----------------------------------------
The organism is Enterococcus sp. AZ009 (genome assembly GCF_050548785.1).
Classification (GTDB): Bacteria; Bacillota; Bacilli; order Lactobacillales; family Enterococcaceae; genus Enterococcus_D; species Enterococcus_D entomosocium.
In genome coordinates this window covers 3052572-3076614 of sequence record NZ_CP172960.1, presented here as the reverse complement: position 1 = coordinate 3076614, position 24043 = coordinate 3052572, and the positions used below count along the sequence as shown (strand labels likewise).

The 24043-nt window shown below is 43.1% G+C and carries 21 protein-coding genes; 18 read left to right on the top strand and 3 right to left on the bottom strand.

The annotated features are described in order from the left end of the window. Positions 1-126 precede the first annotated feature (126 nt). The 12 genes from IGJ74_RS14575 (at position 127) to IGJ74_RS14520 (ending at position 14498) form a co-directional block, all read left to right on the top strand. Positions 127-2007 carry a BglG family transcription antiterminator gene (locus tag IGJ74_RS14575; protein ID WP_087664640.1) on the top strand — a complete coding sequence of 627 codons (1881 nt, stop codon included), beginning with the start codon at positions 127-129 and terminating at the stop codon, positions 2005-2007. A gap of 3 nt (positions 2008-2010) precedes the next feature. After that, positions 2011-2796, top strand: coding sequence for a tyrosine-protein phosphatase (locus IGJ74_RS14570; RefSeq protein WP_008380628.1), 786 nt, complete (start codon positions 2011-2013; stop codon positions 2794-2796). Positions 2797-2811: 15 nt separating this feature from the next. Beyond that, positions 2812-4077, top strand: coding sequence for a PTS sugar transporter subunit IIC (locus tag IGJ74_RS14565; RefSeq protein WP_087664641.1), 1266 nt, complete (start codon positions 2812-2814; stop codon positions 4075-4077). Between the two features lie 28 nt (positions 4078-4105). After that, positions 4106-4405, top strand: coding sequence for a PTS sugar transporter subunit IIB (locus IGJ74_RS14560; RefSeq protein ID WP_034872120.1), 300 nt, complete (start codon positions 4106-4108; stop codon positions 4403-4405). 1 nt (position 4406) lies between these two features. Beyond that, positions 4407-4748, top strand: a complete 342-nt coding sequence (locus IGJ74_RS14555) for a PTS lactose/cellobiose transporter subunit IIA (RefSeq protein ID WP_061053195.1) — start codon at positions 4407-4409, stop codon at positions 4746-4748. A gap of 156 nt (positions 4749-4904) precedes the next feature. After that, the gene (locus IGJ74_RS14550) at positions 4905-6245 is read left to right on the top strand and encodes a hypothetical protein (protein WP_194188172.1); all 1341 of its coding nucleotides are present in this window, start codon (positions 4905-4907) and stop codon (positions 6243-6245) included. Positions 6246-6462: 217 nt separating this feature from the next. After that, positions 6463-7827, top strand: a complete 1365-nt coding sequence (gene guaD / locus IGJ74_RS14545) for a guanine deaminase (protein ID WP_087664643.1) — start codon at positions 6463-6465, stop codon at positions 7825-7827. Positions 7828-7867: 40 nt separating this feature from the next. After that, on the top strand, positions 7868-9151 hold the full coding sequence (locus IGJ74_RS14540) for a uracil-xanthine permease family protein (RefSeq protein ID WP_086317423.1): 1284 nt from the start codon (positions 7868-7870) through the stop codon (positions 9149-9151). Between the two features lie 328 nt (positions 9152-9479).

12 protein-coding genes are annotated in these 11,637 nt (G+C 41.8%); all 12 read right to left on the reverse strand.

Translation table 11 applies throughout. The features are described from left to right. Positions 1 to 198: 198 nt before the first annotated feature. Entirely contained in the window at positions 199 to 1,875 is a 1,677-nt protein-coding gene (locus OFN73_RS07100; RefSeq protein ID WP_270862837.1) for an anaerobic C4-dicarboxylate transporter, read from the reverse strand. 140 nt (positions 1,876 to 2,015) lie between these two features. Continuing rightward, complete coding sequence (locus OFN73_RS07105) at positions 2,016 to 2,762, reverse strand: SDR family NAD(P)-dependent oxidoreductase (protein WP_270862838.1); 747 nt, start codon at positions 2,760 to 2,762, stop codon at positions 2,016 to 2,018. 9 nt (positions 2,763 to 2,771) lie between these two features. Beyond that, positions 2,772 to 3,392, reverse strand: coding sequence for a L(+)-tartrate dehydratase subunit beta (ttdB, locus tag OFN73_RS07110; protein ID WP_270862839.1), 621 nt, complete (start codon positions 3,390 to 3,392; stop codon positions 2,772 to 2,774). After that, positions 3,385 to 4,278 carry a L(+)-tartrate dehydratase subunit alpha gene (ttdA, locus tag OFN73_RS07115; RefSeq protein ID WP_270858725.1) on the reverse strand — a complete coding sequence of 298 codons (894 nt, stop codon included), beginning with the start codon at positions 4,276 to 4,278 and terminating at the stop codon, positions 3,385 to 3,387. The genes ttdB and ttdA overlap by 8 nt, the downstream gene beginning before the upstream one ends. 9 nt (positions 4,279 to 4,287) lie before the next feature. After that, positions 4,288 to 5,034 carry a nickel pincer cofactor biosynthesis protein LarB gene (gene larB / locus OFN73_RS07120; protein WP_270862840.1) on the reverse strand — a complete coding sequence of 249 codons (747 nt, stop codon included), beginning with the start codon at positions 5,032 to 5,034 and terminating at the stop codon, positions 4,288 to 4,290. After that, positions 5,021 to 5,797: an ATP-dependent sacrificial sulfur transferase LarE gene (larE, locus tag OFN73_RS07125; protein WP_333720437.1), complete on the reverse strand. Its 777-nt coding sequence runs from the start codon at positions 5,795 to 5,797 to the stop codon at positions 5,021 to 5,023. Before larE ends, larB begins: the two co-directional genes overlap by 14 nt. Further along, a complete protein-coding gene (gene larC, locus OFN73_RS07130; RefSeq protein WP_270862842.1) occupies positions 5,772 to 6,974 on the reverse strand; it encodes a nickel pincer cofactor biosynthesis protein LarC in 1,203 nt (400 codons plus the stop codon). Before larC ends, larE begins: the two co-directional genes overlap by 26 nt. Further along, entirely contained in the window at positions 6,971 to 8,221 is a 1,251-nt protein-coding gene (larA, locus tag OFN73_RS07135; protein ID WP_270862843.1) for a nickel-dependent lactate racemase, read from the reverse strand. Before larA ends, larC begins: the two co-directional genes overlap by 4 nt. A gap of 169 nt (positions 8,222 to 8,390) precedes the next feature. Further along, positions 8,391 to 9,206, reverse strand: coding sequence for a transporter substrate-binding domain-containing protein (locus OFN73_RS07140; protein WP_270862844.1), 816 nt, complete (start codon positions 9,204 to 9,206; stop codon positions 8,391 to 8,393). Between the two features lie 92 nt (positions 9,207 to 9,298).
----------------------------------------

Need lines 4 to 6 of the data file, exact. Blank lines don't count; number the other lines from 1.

The 24043-nt window shown below is 43.1% G+C and carries 21 protein-coding genes; 18 read left to right on the top strand and 3 right to left on the bottom strand.

The annotated features are described in order from the left end of the window. Positions 1-126 precede the first annotated feature (126 nt). The 12 genes from IGJ74_RS14575 (at position 127) to IGJ74_RS14520 (ending at position 14498) form a co-directional block, all read left to right on the top strand. Positions 127-2007 carry a BglG family transcription antiterminator gene (locus tag IGJ74_RS14575; protein ID WP_087664640.1) on the top strand — a complete coding sequence of 627 codons (1881 nt, stop codon included), beginning with the start codon at positions 127-129 and terminating at the stop codon, positions 2005-2007. A gap of 3 nt (positions 2008-2010) precedes the next feature. After that, positions 2011-2796, top strand: coding sequence for a tyrosine-protein phosphatase (locus IGJ74_RS14570; RefSeq protein WP_008380628.1), 786 nt, complete (start codon positions 2011-2013; stop codon positions 2794-2796). Positions 2797-2811: 15 nt separating this feature from the next. Beyond that, positions 2812-4077, top strand: coding sequence for a PTS sugar transporter subunit IIC (locus tag IGJ74_RS14565; RefSeq protein WP_087664641.1), 1266 nt, complete (start codon positions 2812-2814; stop codon positions 4075-4077). Between the two features lie 28 nt (positions 4078-4105). After that, positions 4106-4405, top strand: coding sequence for a PTS sugar transporter subunit IIB (locus IGJ74_RS14560; RefSeq protein ID WP_034872120.1), 300 nt, complete (start codon positions 4106-4108; stop codon positions 4403-4405). 1 nt (position 4406) lies between these two features. Beyond that, positions 4407-4748, top strand: a complete 342-nt coding sequence (locus IGJ74_RS14555) for a PTS lactose/cellobiose transporter subunit IIA (RefSeq protein ID WP_061053195.1) — start codon at positions 4407-4409, stop codon at positions 4746-4748. A gap of 156 nt (positions 4749-4904) precedes the next feature. After that, the gene (locus IGJ74_RS14550) at positions 4905-6245 is read left to right on the top strand and encodes a hypothetical protein (protein WP_194188172.1); all 1341 of its coding nucleotides are present in this window, start codon (positions 4905-4907) and stop codon (positions 6243-6245) included. Positions 6246-6462: 217 nt separating this feature from the next. After that, positions 6463-7827, top strand: a complete 1365-nt coding sequence (gene guaD / locus IGJ74_RS14545) for a guanine deaminase (protein ID WP_087664643.1) — start codon at positions 6463-6465, stop codon at positions 7825-7827. Positions 7828-7867: 40 nt separating this feature from the next. After that, on the top strand, positions 7868-9151 hold the full coding sequence (locus IGJ74_RS14540) for a uracil-xanthine permease family protein (RefSeq protein ID WP_086317423.1): 1284 nt from the start codon (positions 7868-7870) through the stop codon (positions 9149-9151). Between the two features lie 328 nt (positions 9152-9479).

12 protein-coding genes are annotated in these 11,637 nt (G+C 41.8%); all 12 read right to left on the reverse strand.